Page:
Because most of the organ music is contrapuntal in nature (at least the pieces composed before the second half of the 18th century), being familiar with the counterpoint and its rules is a very handy thing for every organist.
How else one can hope to understand better the music of Bach, Buxtehude, Sweelinck, or Scheidemann (just to mention only a few masters from the past)?
Of course there is always harmony and the science of relationships between chords involved but I would say both are always present in a good contrapuntal work, such as a chorale prelude, fugue or ricerar.
Even in the great works of later organ composers, such as Mendelssohn, Franck, Widor, Vierne or Reger we can see plenty of instances of pure horizontal contrapuntal writing.
Counterpoint is indispensible for any person who wants to learn to improvise on the organ. The same could be said about the efforts to compose organ music. Since improvisation is composition at the moment of performance, naturally we can improve our compositional skills just by studying rules of counterpoint.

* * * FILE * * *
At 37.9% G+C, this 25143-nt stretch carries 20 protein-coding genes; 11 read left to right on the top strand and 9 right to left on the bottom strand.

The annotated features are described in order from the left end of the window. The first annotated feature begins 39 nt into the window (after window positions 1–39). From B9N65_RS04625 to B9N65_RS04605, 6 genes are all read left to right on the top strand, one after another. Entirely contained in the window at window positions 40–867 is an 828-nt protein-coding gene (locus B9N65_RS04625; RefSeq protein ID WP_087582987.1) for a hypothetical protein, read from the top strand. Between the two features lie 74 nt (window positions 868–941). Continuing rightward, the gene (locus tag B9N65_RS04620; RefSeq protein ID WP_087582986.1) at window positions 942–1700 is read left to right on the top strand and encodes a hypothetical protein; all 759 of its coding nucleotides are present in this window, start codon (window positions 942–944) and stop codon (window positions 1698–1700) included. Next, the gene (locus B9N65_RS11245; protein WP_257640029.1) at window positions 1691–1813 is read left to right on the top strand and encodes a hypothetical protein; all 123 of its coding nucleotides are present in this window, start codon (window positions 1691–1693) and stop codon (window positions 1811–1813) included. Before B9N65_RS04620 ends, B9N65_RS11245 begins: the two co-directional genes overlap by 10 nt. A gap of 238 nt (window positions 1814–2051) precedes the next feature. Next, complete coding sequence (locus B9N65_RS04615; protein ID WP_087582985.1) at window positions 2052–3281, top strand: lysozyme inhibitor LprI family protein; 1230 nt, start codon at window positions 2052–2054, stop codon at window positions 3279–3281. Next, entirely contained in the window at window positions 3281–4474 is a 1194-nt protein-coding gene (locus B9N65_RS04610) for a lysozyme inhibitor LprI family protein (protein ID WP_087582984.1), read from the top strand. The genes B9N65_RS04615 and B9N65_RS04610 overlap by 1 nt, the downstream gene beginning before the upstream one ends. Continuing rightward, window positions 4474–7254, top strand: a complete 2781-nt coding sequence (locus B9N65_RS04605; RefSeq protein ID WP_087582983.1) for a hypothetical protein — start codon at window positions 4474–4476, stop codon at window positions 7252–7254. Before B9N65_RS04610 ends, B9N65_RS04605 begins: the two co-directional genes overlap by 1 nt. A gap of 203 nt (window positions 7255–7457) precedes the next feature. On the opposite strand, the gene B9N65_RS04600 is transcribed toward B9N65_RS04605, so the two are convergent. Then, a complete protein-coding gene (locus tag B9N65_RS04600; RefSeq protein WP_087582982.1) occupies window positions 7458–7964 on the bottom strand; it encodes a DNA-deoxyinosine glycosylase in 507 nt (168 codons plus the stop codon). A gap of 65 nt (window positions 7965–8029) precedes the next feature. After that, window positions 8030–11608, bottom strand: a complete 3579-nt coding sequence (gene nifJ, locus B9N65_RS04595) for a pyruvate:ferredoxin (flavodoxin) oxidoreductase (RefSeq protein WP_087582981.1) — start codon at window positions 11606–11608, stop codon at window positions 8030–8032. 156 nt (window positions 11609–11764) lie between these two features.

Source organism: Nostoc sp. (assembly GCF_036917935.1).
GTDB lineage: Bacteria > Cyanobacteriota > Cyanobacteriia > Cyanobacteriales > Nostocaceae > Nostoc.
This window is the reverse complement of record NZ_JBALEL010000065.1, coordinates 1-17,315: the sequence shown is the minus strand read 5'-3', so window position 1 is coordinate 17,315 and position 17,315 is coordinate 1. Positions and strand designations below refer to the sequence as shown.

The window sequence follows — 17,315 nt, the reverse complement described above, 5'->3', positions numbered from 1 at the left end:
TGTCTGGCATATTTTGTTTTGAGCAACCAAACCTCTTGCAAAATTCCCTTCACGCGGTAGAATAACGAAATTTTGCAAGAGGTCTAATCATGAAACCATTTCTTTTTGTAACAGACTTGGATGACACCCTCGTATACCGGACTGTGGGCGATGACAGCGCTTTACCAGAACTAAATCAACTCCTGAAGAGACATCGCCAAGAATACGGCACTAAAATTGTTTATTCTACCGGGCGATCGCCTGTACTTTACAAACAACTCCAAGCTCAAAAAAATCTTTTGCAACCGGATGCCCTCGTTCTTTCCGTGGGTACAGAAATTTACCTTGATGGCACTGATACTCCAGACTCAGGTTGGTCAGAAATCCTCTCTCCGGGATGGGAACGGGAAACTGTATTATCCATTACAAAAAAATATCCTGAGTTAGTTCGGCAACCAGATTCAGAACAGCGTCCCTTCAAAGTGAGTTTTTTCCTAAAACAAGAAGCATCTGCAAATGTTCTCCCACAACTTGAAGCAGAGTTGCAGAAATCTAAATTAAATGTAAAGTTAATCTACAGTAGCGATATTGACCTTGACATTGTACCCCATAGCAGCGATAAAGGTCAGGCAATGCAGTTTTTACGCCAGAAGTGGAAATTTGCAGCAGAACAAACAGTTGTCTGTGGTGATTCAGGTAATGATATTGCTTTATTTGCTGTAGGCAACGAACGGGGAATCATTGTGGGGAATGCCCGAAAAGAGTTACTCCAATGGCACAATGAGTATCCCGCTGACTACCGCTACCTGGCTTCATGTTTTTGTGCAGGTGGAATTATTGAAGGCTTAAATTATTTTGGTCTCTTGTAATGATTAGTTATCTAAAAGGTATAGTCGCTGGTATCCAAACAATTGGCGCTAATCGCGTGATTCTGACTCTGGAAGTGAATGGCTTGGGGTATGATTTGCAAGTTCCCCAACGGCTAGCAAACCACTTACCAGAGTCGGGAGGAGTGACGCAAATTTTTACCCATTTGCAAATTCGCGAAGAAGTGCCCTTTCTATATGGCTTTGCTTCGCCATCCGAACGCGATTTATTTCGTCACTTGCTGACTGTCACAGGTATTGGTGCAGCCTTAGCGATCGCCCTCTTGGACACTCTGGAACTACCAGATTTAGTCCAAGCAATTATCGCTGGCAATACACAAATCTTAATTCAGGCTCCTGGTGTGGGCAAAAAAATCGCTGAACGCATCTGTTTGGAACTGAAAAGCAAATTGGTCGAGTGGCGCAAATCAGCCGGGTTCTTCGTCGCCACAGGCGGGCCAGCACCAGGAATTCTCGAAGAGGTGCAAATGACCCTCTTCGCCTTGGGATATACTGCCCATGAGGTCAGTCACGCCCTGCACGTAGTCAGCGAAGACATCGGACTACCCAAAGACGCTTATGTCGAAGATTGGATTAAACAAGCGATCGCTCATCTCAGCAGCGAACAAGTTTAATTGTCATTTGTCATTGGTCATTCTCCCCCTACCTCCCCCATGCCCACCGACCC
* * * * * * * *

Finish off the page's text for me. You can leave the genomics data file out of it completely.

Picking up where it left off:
If you are unsatisfied of your current skills, you would do well to attempt to study counterpoint for two voices (at first). Then you can open up an organ score and see so much more than the bare notes written on the page.
Little by little you would learn to think like a composer, who created such music.
How would it feel for you to have such a skill? How your life would be different, if you could immediately discover the contrapuntal techniques used in the piece you love to play?
Do you think this special knowledge and skill would also impact your performance level? Deep down inside you already know this answer.
By the way, do you want to learn my special powerful techniques which help me to master any piece of organ music up to 10 times faster? If so, download my video Organ Practice Guide.
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Drs. Vidas Pinkevicius and Ausra Motuzaite-Pinkeviciene
Organists of Vilnius University , creators of Secrets of Organ Playing.
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